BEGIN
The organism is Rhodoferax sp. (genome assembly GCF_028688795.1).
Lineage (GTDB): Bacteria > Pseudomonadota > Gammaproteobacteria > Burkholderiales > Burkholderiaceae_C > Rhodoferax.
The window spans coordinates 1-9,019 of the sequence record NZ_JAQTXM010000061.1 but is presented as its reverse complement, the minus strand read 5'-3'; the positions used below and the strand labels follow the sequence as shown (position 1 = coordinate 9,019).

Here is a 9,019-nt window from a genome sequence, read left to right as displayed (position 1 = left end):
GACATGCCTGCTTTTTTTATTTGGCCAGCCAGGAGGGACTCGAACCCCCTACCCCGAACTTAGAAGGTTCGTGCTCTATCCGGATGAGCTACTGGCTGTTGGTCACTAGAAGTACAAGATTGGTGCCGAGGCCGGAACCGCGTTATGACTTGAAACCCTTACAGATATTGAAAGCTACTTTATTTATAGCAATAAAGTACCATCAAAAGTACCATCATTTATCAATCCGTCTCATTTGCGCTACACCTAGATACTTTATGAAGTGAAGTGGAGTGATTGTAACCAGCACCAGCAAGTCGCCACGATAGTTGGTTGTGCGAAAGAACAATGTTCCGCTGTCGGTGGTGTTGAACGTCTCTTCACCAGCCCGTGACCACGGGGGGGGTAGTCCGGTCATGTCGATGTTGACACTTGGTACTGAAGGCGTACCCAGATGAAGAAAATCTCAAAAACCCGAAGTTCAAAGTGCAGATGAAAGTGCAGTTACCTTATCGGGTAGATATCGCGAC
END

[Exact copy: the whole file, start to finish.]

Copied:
The organism is Rhodoferax sp. (genome assembly GCF_028688795.1).
Lineage (GTDB): Bacteria > Pseudomonadota > Gammaproteobacteria > Burkholderiales > Burkholderiaceae_C > Rhodoferax.
The window spans coordinates 1-9,019 of the sequence record NZ_JAQTXM010000061.1 but is presented as its reverse complement, the minus strand read 5'-3'; the positions used below and the strand labels follow the sequence as shown (position 1 = coordinate 9,019).

Here is a 9,019-nt window from a genome sequence, read left to right as displayed (position 1 = left end):
GACATGCCTGCTTTTTTTATTTGGCCAGCCAGGAGGGACTCGAACCCCCTACCCCGAACTTAGAAGGTTCGTGCTCTATCCGGATGAGCTACTGGCTGTTGGTCACTAGAAGTACAAGATTGGTGCCGAGGCCGGAACCGCGTTATGACTTGAAACCCTTACAGATATTGAAAGCTACTTTATTTATAGCAATAAAGTACCATCAAAAGTACCATCATTTATCAATCCGTCTCATTTGCGCTACACCTAGATACTTTATGAAGTGAAGTGGAGTGATTGTAACCAGCACCAGCAAGTCGCCACGATAGTTGGTTGTGCGAAAGAACAATGTTCCGCTGTCGGTGGTGTTGAACGTCTCTTCACCAGCCCGTGACCACGGGGGGGGTAGTCCGGTCATGTCGATGTTGACACTTGGTACTGAAGGCGTACCCAGATGAAGAAAATCTCAAAAACCCGAAGTTCAAAGTGCAGATGAAAGTGCAGTTACCTTATCGGGTAGATATCGCGAC